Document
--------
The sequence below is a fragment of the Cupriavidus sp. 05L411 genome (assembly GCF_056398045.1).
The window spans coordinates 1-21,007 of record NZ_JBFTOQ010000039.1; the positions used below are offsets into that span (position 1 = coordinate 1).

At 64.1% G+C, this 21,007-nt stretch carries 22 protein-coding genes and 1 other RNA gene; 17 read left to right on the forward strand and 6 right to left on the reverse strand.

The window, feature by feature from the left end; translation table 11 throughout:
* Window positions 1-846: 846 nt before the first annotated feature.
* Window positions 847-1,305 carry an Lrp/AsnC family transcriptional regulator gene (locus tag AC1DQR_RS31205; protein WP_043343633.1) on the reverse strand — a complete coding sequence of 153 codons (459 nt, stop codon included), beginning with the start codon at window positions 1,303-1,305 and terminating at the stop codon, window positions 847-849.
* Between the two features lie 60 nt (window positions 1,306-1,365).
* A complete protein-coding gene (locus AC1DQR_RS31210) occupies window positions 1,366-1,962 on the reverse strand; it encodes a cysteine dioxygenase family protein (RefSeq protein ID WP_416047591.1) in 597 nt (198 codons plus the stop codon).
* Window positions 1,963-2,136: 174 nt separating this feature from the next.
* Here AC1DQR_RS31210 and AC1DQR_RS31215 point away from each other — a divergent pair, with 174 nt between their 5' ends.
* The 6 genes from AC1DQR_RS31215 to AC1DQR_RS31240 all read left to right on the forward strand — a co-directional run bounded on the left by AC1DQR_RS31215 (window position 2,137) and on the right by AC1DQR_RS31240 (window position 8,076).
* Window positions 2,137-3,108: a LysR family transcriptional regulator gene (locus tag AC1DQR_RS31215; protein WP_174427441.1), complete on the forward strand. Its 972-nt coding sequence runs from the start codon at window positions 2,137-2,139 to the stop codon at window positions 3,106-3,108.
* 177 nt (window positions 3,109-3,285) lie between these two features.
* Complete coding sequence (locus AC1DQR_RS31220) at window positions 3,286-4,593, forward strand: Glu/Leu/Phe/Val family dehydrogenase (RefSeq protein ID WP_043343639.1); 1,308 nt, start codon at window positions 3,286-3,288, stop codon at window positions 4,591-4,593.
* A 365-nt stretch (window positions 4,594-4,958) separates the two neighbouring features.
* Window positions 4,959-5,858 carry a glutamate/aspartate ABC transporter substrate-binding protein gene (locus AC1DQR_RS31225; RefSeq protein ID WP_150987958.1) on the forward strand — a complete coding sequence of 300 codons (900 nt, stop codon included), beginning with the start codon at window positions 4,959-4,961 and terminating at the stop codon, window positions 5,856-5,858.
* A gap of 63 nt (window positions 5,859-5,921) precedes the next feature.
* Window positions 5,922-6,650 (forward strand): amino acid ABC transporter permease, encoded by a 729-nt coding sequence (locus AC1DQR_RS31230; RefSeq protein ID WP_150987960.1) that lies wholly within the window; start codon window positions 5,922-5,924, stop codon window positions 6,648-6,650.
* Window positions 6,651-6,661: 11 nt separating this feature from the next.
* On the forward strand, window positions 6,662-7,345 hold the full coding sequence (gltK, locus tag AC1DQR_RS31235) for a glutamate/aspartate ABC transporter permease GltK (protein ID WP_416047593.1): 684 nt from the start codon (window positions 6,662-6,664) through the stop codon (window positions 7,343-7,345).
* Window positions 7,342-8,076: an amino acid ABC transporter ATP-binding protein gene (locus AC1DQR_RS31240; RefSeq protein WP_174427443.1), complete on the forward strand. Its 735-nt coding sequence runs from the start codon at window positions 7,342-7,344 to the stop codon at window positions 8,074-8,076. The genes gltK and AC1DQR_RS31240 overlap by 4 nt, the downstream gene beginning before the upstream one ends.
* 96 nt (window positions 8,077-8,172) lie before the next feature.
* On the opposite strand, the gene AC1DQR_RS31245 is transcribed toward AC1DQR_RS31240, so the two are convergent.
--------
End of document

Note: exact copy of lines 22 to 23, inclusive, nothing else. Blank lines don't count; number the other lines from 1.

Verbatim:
* 96 nt (window positions 8,077-8,172) lie before the next feature.
* On the opposite strand, the gene AC1DQR_RS31245 is transcribed toward AC1DQR_RS31240, so the two are convergent.